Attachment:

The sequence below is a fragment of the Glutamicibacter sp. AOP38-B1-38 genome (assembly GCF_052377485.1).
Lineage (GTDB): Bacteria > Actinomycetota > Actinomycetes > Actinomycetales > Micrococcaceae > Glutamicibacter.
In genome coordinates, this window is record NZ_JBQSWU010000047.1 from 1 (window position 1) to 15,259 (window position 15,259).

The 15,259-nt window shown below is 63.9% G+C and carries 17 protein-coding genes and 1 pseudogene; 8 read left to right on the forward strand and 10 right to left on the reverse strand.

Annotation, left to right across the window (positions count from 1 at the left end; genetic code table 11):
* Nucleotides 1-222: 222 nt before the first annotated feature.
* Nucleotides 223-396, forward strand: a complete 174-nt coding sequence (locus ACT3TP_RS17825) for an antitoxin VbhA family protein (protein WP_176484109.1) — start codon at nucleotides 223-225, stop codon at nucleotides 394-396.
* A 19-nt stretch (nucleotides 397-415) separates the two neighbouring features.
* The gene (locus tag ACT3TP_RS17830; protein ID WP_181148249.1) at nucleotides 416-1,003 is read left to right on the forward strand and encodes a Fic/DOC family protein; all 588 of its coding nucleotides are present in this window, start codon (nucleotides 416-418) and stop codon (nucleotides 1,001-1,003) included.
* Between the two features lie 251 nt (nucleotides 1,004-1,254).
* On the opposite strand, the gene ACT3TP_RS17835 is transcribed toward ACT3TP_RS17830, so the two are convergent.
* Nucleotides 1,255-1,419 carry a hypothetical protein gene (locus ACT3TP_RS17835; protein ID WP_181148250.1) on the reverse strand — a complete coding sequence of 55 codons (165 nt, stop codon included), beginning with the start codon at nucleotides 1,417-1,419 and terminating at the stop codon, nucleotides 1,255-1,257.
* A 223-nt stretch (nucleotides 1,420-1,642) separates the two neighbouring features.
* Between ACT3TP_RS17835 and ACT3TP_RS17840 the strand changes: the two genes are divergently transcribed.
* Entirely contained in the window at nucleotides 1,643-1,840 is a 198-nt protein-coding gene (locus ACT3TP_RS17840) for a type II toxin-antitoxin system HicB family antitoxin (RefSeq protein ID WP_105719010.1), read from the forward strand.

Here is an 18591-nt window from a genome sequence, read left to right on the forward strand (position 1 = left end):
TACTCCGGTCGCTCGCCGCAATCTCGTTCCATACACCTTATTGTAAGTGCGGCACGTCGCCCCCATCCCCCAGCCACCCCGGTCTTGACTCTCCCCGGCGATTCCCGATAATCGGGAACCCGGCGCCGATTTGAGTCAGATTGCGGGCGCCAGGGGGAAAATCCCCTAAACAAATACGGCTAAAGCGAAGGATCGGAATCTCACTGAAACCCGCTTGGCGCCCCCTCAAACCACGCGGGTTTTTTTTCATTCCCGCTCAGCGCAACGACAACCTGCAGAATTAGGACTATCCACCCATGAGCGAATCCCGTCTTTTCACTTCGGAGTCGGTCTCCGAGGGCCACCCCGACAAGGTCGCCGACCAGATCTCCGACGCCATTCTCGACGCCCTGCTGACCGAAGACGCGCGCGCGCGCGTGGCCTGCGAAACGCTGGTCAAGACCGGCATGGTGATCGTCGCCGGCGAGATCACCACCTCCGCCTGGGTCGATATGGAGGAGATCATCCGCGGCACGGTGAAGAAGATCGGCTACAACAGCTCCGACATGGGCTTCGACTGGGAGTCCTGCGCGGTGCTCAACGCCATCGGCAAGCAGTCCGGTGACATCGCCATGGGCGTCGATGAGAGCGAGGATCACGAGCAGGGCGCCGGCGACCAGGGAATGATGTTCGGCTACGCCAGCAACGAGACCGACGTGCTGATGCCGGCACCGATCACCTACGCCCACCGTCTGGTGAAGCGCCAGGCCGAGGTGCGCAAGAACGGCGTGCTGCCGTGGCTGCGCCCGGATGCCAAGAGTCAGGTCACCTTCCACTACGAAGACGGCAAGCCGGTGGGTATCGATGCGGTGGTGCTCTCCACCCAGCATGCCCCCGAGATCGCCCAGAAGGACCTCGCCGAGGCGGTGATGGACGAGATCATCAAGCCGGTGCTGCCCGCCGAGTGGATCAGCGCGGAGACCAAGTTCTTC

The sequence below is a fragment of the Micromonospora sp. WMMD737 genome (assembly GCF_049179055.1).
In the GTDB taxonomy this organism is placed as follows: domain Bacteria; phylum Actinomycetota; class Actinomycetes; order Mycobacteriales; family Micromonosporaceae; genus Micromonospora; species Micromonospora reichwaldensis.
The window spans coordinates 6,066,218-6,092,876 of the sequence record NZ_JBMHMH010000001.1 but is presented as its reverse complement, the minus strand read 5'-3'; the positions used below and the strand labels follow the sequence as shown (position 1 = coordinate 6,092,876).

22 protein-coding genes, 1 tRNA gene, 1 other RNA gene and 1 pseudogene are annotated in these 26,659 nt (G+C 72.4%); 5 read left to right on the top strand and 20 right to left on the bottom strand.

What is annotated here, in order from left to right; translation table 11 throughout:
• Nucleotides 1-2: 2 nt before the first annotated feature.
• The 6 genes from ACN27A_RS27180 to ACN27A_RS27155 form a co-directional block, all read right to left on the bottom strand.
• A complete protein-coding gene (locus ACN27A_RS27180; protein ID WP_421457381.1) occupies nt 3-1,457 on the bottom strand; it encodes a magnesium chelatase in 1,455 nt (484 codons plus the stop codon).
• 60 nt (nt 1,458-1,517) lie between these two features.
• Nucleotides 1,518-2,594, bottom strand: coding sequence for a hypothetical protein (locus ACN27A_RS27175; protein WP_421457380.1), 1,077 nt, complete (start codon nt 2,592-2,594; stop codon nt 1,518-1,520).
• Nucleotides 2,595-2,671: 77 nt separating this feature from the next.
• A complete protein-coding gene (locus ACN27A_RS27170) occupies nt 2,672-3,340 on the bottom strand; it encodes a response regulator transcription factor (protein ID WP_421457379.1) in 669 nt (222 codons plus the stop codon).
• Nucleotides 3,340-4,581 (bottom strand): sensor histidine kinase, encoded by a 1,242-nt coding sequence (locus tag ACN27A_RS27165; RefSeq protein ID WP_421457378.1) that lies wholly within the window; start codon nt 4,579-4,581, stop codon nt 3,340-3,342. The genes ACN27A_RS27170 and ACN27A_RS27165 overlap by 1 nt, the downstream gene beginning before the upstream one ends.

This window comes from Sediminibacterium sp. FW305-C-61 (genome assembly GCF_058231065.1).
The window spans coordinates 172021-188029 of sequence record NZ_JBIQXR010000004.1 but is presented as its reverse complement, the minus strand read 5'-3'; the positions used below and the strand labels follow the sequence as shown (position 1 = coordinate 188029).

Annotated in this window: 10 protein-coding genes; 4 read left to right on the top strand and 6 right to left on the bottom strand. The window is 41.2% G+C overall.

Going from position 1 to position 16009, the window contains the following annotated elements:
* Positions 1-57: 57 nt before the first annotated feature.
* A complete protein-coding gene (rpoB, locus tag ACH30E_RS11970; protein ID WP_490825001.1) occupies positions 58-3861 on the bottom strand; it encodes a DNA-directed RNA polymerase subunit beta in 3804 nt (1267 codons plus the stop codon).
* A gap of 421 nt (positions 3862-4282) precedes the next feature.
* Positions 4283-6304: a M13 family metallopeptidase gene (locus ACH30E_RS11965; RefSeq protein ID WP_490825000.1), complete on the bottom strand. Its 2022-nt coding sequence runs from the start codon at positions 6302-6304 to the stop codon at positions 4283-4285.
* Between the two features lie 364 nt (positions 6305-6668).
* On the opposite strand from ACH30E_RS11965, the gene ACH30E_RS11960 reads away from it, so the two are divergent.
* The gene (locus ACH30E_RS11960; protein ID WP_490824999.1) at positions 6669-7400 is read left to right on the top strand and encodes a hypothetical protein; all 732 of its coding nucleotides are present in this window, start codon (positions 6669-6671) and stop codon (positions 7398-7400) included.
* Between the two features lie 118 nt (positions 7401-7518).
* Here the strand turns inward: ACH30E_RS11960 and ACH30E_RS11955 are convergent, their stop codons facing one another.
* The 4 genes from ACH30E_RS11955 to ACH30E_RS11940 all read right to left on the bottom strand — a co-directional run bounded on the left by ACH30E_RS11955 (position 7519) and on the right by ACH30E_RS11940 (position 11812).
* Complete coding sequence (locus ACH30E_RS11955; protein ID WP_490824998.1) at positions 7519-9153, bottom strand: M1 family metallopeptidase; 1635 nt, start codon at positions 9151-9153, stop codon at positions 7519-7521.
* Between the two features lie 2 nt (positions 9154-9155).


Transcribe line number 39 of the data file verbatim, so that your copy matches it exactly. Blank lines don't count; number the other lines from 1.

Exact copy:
* Between the two features lie 364 nt (positions 6305-6668).